B. C. Berry, D. S. Darden and M. J.
Gregory were elected on the com
mittee. The merchants voted to keep
their stores open during New Year's
Stores represented at the meeting
Tuesday night included Blanchard's,
Simon's, W. M. Morgan's, Hertford
Hardware, Hertford Banking Com
pany, Rose's, Pender's, Morgan's
Grocery, Central Grocery, Darden
Brothers, Gregory's, Davenport and
Blanchard, Goodwin's, and. Hilda's.
Christmas street decorations are
now u place on the streets in Hert
ford JOjiil will be turned on imme
diately! thus adding to the spirit of
Chr.isw(fc shopping.
Secretary Of Navy
Expresses Thanks
To Hometown Press
Frank Knox, Secretary of the
Navy, this week sent an expression
of thanks to all newspapers in North
Carolina for the part they have been
playing in the recruiting program
now under way by the Navy Depart
ment. Mr. Knox said, "The home-town
paper has a long life and pulling
power. We are still receiving cou
pons from the advertisements in your
State. I believe we shall feel the
results of this campaign for months
to come."
Along with the advertisements
which appeared in papers throughout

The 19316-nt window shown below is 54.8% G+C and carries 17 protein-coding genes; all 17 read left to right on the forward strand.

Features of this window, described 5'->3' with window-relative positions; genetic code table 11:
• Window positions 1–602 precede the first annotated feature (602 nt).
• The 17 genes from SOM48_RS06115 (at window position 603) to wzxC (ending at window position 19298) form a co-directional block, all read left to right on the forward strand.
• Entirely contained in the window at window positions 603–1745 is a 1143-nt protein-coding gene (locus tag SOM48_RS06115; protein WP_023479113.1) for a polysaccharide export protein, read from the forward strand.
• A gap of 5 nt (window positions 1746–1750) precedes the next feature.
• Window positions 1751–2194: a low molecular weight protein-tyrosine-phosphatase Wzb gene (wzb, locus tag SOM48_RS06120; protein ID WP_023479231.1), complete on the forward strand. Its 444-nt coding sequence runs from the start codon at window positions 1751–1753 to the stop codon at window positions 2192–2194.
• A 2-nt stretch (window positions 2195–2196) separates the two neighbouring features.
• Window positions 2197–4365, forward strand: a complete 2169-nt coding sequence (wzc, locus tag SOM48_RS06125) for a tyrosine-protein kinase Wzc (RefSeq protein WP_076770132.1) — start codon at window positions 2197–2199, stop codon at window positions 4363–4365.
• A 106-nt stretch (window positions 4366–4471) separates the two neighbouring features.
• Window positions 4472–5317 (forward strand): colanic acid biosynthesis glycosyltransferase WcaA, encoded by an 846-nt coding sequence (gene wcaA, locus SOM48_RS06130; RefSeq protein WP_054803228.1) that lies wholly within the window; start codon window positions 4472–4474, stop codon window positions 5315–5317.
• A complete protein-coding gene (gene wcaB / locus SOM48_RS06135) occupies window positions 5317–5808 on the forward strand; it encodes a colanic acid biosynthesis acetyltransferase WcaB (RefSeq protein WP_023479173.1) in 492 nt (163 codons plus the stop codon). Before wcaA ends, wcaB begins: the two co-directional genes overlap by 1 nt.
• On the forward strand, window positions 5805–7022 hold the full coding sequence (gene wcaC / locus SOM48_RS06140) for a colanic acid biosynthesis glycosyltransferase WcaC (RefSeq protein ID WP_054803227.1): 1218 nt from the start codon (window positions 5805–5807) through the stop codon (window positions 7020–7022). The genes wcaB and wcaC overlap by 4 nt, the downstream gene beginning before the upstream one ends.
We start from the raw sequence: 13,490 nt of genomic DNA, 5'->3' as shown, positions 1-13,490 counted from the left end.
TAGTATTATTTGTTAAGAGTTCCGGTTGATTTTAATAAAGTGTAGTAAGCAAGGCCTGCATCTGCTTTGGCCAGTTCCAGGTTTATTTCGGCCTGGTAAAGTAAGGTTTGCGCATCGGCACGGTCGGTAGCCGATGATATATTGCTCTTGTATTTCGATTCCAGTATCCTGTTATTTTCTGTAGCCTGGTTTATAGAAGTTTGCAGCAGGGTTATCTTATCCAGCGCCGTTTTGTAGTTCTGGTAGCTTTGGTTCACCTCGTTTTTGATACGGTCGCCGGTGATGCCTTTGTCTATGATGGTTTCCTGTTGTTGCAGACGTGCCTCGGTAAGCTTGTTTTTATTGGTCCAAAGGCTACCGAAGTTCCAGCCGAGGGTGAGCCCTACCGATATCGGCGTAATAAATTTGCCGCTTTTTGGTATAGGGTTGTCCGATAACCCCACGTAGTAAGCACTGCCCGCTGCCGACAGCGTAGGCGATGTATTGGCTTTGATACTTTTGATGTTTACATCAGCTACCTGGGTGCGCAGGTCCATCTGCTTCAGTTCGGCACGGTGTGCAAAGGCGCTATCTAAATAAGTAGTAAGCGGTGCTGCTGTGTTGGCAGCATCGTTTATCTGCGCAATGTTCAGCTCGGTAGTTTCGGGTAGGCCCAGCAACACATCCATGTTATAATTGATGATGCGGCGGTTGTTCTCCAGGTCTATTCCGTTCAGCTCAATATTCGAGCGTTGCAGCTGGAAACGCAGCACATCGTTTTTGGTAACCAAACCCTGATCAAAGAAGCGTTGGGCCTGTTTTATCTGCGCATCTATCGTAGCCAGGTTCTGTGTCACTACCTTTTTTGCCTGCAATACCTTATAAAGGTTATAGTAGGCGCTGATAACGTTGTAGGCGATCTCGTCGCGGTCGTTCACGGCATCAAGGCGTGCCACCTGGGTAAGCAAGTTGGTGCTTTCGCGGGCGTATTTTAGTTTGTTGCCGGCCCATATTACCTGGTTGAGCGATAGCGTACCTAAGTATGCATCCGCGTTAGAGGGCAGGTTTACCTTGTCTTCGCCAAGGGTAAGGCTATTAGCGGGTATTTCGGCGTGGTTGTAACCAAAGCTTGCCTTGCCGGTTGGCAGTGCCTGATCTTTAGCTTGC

the State during the past two months,
the DeDartment is sending officers
into each town and city in order to
save time and money for men inter
ested in learning the advantages of
fered by the Navy.
C. H. Shaddeau and J. E. Ellison
come to Hertford each Wednesday
and are at the Courthouse during the
day for the purpose of interviewing
men between the ages of 17 and 5tt,
who are interested in enlisting in the
Mr. iShaddeau told this reporter
last week that many new ships are
rapidly being completed and that the
Navy needs thousands of men to man
these ships if you have been think
ing of looking into the Navy proposi
t:on, visit the Courthouse next Wed
nesday and see Officers Shaddeau and
Midnight Mass At
Catholic Church Xmas
In celebration of the Anniversary
oi me rurcn oi oeaus lynnsi, uie nuiy
Sacrifice of the Mass will be offered
at midnight between Christmas Eve
and Christmas Day in St. Ann's
Catholic Church, corner N. Broad and
Albemarle Streets, announced Rev.
Father P. J. McCourt, pastor. The
Sermon topic will be "Christmas, or
Christ's Mass."
Arrangements are being made for
an accomplished choir to render tra
ditional Christmas music and singing
during the Mass and following Bene
diction. All non-Catholics, white and
colered, are cordially invited and will
be welcome.
Sunday, December 14, Mass will
start' at 10:30 a. m., Confessions 10
to 10:25 a. m.
,'A Christmas program will be pre
sented at Woodland Methodist Church